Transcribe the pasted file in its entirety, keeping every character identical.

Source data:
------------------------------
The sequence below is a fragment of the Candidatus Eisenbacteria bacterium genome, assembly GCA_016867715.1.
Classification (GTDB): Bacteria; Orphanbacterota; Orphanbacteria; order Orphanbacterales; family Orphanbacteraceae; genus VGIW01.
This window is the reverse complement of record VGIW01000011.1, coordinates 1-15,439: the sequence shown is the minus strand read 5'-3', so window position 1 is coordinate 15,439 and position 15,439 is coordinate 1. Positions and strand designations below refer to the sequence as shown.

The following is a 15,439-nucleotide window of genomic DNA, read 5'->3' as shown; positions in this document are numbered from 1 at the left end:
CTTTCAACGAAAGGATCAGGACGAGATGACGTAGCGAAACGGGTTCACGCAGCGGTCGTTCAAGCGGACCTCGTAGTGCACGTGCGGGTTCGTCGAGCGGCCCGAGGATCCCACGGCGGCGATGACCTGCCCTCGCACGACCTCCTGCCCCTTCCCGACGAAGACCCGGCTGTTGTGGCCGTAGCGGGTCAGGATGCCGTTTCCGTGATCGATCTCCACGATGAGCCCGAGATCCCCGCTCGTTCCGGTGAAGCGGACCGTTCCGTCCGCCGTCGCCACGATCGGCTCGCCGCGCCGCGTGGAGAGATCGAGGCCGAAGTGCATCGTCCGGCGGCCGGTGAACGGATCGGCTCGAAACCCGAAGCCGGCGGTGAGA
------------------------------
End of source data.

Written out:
The sequence below is a fragment of the Candidatus Eisenbacteria bacterium genome, assembly GCA_016867715.1.
Classification (GTDB): Bacteria; Orphanbacterota; Orphanbacteria; order Orphanbacterales; family Orphanbacteraceae; genus VGIW01.
This window is the reverse complement of record VGIW01000011.1, coordinates 1-15,439: the sequence shown is the minus strand read 5'-3', so window position 1 is coordinate 15,439 and position 15,439 is coordinate 1. Positions and strand designations below refer to the sequence as shown.

The following is a 15,439-nucleotide window of genomic DNA, read 5'->3' as shown; positions in this document are numbered from 1 at the left end:
CTTTCAACGAAAGGATCAGGACGAGATGACGTAGCGAAACGGGTTCACGCAGCGGTCGTTCAAGCGGACCTCGTAGTGCACGTGCGGGTTCGTCGAGCGGCCCGAGGATCCCACGGCGGCGATGACCTGCCCTCGCACGACCTCCTGCCCCTTCCCGACGAAGACCCGGCTGTTGTGGCCGTAGCGGGTCAGGATGCCGTTTCCGTGATCGATCTCCACGATGAGCCCGAGATCCCCGCTCGTTCCGGTGAAGCGGACCGTTCCGTCCGCCGTCGCCACGATCGGCTCGCCGCGCCGCGTGGAGAGATCGAGGCCGAAGTGCATCGTCCGGCGGCCGGTGAACGGATCGGCTCGAAACCCGAAGCCGGCGGTGAGA